Coast Guard is Seeking Broader Authority to Make Arrests on Land
Enforcement Powers Remain Murky as Port Security Duties Add to Service’s Mission
By PATRICIA KIME
Sea Power Correspondent
In August 2002, the U.S. Marshal Service deputized 79 Coast Guardsmen, giving them and their immediate subordinates the authority to make arrests on shore. That trial program was an attempt to boost the service’s legitimacy on land as a U.S. law enforcement agency.
It is also indicative of a fundamental change under way in the Coast Guard. The service is seeking broader law enforcement authority as a means to carry out its mission of protecting the nation’s ports.
Federal statute gives Coast Guardsmen the authority to make arrests on the high seas and in U.S. jurisdictional waters, but unless the Coast Guard is in “hot pursuit” — chasing a suspected criminal from the water onto land — arrest authority on terra firma is less clear. With passage of the 2002 Maritime Transportation Security Act, the Coast Guard was charged with overseeing security at the nation’s ports and harbors. Yet without specific land arrest authority, service members said they were not certain their enforcement operations in and around shore would hold up in court.
“We saw a gap in a clear authority for us to conduct law enforcement on shore. There’s absolutely no question that when we are on the water, we have the authority, and we might have the authority onshore as well,” but the Coast Guard wants to clear up some lingering uncertainties about its authority on land, said Louis Orsini, a law enforcement specialist at Coast Guard Headquarters in Washington, D.C.
The Coast Guard’s legal authority in U.S. territorial waters is delineated in U.S. Code. But its authority on land and the high seas is a matter of international law, based on treaties and past cases. Under international law, the service has legal authority when actively engaged in a law enforcement mission, for example, a “hot pursuit.”
The trial program was viewed as a success, and the U.S. Marshal Service is now deputizing up to 1,000 members. These individuals can carry firearms, make arrests and conduct search-and-seizure operations on land. The deputizing effort is just one of many changes the Coast Guard is making to its law enforcement mission. To meet post-Sept. 11, 2001, security demands the Coast Guard is examining its current policies and training requirements and seeks to expand its law enforcement capabilities.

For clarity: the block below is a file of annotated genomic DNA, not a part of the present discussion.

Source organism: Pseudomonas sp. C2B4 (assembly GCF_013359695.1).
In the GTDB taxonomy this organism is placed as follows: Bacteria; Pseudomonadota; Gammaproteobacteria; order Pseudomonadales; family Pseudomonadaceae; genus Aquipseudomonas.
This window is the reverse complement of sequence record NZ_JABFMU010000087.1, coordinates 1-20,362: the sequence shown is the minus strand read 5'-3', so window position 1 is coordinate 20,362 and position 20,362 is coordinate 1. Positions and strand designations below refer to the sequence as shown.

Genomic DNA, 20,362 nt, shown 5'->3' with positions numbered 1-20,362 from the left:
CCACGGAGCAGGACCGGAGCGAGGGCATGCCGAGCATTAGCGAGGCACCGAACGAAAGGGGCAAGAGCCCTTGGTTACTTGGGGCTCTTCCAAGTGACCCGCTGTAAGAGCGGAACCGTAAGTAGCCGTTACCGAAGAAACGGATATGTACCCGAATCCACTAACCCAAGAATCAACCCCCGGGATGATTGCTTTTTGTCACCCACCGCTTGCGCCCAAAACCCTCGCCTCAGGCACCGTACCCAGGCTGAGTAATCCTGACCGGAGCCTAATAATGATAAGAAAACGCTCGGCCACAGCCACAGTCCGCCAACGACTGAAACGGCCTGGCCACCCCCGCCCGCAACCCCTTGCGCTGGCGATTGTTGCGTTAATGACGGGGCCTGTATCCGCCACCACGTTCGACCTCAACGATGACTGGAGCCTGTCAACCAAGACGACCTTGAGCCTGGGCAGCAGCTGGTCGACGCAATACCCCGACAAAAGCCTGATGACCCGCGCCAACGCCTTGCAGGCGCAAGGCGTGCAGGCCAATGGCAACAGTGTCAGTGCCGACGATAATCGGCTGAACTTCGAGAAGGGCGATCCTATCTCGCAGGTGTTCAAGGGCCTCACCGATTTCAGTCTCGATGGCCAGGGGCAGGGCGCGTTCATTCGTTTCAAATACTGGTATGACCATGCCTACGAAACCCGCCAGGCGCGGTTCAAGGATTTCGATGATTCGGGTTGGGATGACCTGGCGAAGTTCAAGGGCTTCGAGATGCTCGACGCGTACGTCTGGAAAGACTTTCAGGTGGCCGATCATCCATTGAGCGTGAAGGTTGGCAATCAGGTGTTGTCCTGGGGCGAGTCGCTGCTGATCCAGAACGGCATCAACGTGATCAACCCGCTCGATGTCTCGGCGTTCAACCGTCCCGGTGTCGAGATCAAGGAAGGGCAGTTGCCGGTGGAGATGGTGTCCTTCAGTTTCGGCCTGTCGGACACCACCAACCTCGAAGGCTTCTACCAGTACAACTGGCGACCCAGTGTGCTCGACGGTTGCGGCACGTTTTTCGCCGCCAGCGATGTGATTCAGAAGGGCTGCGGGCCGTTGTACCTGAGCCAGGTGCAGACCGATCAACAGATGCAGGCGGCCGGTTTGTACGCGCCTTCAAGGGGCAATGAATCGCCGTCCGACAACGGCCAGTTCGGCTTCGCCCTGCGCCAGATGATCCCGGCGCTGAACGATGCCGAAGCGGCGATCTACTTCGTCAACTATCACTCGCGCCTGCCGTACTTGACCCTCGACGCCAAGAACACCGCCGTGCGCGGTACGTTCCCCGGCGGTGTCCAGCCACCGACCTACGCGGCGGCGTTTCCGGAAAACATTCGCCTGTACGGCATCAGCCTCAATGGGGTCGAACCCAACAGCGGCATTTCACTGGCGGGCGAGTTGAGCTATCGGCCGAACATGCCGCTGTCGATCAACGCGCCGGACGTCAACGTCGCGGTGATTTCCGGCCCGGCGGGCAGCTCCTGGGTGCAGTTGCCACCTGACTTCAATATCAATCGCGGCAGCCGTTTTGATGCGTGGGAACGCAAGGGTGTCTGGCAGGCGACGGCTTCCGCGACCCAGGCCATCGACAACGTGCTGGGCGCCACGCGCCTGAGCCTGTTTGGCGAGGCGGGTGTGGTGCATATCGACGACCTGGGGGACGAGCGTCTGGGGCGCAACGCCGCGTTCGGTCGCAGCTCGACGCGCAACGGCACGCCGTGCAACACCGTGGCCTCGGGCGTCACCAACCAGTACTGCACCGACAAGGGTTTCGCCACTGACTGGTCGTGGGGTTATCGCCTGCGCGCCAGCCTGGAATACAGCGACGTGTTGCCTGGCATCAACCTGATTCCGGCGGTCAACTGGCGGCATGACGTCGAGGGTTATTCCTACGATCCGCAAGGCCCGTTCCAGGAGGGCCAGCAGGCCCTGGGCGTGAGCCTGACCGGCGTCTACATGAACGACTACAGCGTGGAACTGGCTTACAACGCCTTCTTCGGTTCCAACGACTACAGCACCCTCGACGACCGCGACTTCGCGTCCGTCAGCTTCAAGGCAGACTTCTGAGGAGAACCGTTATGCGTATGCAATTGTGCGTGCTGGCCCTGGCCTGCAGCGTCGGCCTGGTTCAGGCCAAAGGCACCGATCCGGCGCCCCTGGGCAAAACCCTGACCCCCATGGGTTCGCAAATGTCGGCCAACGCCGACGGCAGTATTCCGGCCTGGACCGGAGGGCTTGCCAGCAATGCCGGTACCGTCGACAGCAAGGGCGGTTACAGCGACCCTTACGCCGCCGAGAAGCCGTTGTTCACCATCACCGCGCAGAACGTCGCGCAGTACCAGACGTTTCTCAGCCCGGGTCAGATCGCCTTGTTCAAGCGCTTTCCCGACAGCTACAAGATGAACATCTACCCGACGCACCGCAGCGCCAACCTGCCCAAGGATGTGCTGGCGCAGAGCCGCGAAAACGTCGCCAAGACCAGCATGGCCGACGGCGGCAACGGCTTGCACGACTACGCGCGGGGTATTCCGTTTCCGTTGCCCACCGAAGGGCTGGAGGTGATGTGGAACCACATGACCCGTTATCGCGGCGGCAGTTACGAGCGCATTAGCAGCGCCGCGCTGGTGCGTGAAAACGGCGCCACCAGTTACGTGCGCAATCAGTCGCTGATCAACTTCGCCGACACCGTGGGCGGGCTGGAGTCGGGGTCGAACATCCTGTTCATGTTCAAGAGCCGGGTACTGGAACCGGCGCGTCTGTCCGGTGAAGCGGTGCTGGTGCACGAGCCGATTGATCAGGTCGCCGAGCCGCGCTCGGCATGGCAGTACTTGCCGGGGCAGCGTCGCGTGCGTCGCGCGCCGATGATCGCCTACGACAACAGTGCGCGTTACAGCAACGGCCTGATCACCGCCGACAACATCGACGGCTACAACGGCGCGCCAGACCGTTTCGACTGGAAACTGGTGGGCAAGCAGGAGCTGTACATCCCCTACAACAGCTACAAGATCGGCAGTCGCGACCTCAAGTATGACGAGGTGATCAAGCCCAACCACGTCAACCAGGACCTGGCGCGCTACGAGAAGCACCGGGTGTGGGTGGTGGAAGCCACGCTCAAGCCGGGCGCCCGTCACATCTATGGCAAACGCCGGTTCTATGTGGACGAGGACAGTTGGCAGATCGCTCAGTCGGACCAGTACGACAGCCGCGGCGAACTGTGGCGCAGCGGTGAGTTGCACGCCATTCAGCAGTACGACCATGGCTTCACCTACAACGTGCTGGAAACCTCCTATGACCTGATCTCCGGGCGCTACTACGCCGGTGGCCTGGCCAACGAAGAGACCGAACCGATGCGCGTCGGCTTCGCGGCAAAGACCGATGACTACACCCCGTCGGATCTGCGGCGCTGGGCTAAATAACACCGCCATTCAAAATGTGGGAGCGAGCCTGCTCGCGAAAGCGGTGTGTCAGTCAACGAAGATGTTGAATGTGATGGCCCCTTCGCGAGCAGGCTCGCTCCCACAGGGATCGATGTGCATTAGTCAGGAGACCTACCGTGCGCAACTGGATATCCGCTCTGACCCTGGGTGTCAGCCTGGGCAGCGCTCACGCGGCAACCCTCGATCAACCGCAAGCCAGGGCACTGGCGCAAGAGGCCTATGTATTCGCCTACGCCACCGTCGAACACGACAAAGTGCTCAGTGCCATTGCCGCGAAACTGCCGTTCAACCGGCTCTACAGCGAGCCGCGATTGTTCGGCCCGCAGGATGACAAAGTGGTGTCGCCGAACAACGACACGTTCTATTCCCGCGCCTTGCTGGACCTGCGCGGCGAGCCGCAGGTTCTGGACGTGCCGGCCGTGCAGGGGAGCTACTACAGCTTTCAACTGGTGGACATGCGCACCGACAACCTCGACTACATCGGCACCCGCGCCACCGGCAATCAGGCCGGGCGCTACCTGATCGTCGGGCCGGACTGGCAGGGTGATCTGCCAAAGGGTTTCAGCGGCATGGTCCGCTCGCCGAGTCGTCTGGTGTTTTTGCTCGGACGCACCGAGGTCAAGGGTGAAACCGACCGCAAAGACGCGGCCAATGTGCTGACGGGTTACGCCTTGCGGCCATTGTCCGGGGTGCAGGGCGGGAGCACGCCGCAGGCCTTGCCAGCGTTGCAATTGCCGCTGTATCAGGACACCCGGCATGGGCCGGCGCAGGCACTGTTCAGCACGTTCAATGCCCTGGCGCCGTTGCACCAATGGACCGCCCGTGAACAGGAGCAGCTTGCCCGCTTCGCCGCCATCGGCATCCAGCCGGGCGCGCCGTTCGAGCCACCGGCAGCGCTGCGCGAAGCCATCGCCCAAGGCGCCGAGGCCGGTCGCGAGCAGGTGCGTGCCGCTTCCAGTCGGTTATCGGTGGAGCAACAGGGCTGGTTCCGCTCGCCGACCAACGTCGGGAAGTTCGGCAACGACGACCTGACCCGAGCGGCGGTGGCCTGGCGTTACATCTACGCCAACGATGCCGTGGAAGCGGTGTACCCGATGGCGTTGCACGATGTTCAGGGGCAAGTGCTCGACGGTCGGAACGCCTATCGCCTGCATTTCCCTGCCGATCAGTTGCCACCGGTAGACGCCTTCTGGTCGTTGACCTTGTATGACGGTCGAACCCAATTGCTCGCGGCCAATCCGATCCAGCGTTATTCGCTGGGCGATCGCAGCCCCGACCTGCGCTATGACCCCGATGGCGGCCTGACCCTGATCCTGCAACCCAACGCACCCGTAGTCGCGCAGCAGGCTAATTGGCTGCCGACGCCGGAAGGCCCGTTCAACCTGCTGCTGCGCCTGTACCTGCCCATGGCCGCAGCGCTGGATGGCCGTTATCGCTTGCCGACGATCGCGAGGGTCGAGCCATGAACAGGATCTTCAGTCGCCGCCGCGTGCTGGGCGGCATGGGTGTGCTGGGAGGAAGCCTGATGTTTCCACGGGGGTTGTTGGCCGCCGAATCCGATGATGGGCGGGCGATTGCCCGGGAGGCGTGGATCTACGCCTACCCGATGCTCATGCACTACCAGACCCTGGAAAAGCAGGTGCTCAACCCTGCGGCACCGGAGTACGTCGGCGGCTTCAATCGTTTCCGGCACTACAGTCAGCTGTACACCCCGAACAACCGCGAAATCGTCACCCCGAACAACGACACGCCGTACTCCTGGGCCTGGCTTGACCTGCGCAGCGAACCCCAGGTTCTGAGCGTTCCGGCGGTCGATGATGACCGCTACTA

Among the changes, the Coast Guard plans to:
¨ Adjust training requirements so personnel can earn law enforcement qualifications and specialize in law enforcement;
¨ Examine the current ratings system and determine whether the service needs a law enforcement-specific rating;
¨ Expand law enforcement training capability and co-locate it with a portion of the Federal Law Enforcement Training Center in Charleston, S.C.;
¨ Ask Congress for legislation that gives the service land-based law enforcement authority without the need to go through the U.S. Marshal Service.
The Coast Guard also is reorganizing personnel, putting highly trained security, safety and law enforcement teams near critical U.S. ports, and continuing a program to place maritime safety officers on high-interest vessels when they enter or leave U.S. ports.
“We did some specialization. The Marine Safety and Security Teams that are out there doing specifically port security and marine safety security missions free up the larger assets, the more resource-intensive ones, to be able to go offshore and do traditional law enforcement,” said Capt. Kevin Quigley, chief of the Office of Defense Operations at Coast Guard headquarters in Washington, D.C.
The Coast Guard historically has enforced U.S. maritime law, dating to the late 1700s when the Revenue Cutter Service enforced tariff and trade rules. As the only federal military service to reside outside the Defense Department, it is not restricted to conduct law enforcement operations by the Posse Comitatus Act, which expressly prohibits the Army and Air Force from engaging directly in law enforcement. (The Navy and Marine Corps comply with Posse Comitatus by Defense Department directive).
This duality, as a military service and a law enforcement force, gives the Coast Guard a unique role in homeland security.